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Lyubov Kalugina, a feminist living in Omsk charged with felony hate speech

A Russian politician kills two people in a traffic collision and keeps his license, while a feminist faces felony charges for joking online about ‘asses and pussies’

Source: Meduza
Lyubov Kalugina, a feminist living in Omsk charged with felony hate speech
Lyubov Kalugina, a feminist living in Omsk charged with felony hate speech
Lyubov Kalugina / YouTube

Federal investigators in Omsk are pressing felony hate speech charges against a feminist activist over a dozen blog posts from 2013 to 2016. Lyubov Kalugina is accused of using Vkontakte to “incite hatred of men,” says the “Sova” human rights center. Officials first started building their case against her last year, following a complaint filed by an unnamed person living in Birobidzhan. Kalugina says she’s being tried for extremism “because of some jokes about asses, pussies, and intra-feminist debates.”

Felony charges over some Internet posts. Again?

Again. Kalugina joins a growing population of Russian Internet users unlucky enough to fall afoul of the anti-extremism police. Also in the headlines in recent weeks is Maria Motuznaya, a 23-year-old who faces felony charges in Barnaul because she posted allegedly racist and religiously insensitive memes.

The glut of criminal cases against Internet users has provoked some public outrage lately, especially when contrasted with courts’ frequently lenient treatment of state officials. On September 3, for example, a district court in Tyumen dropped the felony charges against Dmitry Eremeev, the chairman of the city’s legislative assembly, after finding him responsible for a traffic collision that killed two people. After paying roughly three million rubles ($44,000) to the victims’ families (equal to his reported annual income), following a hearing that lasted just 40 minutes, Eremeev was fined an additional 160,000 rubles ($2,345). He even gets to keep his driver’s license.

Prosecutors say they plan to challenge the verdict, and United Russia’s regional branch later revealed that Eremeev’s membership in the party has been suspended, but critics have been quick to point out that Eremeev avoided any jail time, while folks like Kalugina, Motuznaya, and many others could go to prison for several years.

Why are the Russian police so concerned about online hate speech?

The growing number of extremism prosecutions is, to some extent, a consequence of Russia’s exploding Internet use. “More people have started using the Internet. We used to analyze books, leaflets, and posters. When everyone moved online, we started looking at Internet content, and that’s where we stumbled into this uncharted territory,” Igor Ogorelkov told Meduza in May. The head of the linguistics department at a center that provides expert testimony to Russian law enforcement, Ogorelkov admitted that Russian extremism policing is still chaotic.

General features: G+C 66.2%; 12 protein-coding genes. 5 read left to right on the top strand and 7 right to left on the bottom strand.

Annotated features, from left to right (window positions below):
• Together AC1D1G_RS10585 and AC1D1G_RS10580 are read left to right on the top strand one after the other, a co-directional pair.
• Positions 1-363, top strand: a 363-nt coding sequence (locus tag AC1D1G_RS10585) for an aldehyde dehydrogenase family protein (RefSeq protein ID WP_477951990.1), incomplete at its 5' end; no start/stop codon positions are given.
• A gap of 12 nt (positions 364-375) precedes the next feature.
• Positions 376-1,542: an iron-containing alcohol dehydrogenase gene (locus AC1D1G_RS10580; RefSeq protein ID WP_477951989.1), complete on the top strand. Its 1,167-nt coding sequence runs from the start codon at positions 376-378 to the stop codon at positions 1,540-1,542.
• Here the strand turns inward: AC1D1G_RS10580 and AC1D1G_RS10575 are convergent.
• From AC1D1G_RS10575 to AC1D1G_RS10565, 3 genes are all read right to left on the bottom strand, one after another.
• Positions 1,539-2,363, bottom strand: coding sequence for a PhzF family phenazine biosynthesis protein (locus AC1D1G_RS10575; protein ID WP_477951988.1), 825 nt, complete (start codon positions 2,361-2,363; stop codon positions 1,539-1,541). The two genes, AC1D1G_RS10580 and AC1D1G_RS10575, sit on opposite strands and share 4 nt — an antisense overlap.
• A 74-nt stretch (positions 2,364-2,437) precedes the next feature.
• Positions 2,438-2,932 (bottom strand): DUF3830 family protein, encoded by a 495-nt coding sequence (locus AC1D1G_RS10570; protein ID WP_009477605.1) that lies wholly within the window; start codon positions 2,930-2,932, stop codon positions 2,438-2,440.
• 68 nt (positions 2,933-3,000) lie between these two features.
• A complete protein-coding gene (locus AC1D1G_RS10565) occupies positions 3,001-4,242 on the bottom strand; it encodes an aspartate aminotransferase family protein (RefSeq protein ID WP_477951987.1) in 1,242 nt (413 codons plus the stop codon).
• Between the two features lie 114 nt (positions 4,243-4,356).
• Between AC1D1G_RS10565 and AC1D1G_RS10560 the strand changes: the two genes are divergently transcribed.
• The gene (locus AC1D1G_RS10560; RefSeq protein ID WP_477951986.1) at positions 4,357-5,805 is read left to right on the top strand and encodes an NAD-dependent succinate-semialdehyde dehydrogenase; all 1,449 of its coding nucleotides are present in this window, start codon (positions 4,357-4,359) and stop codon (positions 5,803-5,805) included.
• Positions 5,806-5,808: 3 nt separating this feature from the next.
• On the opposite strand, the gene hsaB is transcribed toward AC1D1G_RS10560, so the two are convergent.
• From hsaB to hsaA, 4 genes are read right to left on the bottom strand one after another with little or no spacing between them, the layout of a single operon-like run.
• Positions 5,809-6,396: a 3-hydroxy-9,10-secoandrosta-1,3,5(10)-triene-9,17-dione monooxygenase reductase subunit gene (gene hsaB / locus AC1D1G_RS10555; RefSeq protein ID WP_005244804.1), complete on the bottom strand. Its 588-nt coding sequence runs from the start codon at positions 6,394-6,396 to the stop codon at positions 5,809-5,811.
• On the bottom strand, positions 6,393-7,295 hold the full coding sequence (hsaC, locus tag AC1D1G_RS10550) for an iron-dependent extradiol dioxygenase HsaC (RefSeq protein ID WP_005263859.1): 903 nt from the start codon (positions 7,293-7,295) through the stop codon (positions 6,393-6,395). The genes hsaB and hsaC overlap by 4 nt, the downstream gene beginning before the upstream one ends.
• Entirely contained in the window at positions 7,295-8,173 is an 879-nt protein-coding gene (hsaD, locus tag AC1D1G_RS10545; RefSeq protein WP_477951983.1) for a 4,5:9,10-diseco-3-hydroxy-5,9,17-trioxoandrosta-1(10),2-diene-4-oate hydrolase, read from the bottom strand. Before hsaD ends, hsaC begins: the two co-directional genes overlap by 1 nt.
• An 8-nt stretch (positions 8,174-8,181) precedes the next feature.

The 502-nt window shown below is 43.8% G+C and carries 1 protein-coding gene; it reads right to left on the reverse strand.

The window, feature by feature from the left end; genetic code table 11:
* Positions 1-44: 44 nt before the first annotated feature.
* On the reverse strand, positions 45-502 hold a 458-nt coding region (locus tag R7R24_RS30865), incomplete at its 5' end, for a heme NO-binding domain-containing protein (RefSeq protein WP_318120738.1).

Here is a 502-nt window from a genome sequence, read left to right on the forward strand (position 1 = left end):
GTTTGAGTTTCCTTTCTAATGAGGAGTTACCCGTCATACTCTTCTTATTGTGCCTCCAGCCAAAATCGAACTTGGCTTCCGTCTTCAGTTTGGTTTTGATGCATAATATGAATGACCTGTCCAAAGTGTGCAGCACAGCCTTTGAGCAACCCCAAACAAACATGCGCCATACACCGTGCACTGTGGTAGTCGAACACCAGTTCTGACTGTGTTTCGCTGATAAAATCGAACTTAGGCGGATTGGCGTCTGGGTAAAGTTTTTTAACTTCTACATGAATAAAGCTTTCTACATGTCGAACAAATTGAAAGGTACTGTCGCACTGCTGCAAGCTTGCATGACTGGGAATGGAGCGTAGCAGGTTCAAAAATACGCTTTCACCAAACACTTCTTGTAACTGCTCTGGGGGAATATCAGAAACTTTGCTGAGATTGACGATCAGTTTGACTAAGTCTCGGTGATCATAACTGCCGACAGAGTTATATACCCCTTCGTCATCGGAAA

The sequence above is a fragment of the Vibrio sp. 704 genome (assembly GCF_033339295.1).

At the same time, new laws criminalizing forms of offensive speech found commonly online (racist jokes, sacrilegious memes, and so on) have armed the authorities with tools that make it easy to prosecute young, typically impressionable suspects. In January 2016, for example, the website MediaZona reported that police have exploited Russia’s “information laws” to pad their solved-crime statistics, charging Internet users who share pornography and bullying them into plea bargains.

Is the government doing anything about this worrying trend?

On September 5, the All-Russia People's Front (a “social movement” launched in 2011 to offer Vladimir Putin a national political vehicle outside the political party United Russia) announced that the Attorney General’s Office has ordered police across the country to report every felony extremism case. Federal prosecutors reportedly plan to monitor these investigations, in order to prevent excessively “liberal” interpretations of Russia’s legislation against hate speech.

In June, President Putin instructed the All-Russia People's Front and the Attorney General’s Office to analyze the country’s policing of extremism, after he received a question during his annual call-in television show about criminal cases against Internet users.

Human Rights Commissioner Tatyana Moskalkova has joined the chorus of public figures in Russia calling for lighter punishments against Internet users accused of spreading extremist or offensive content. “I believe it’s important for us not to expand artificially the number of people with criminal records,” Moskalkova said on August 17. Two days earlier, Deputy Communications Minister Alexey Volin endorsed draft legislation that would reduce “criminal memes” to a misdemeanor offense., the parent company that owns Vkontakte (where most cases against Russian Internet users begin), has also called for decriminalization and amnesty for people already convicted of illegal speech, so long as their actions led to no violent outcomes.

Russian police have been prosecuting Internet users for “hate speech” more and more. In 2011, courts convicted 149 people of “extremism.” Last year, more than 600 people suffered this fate.

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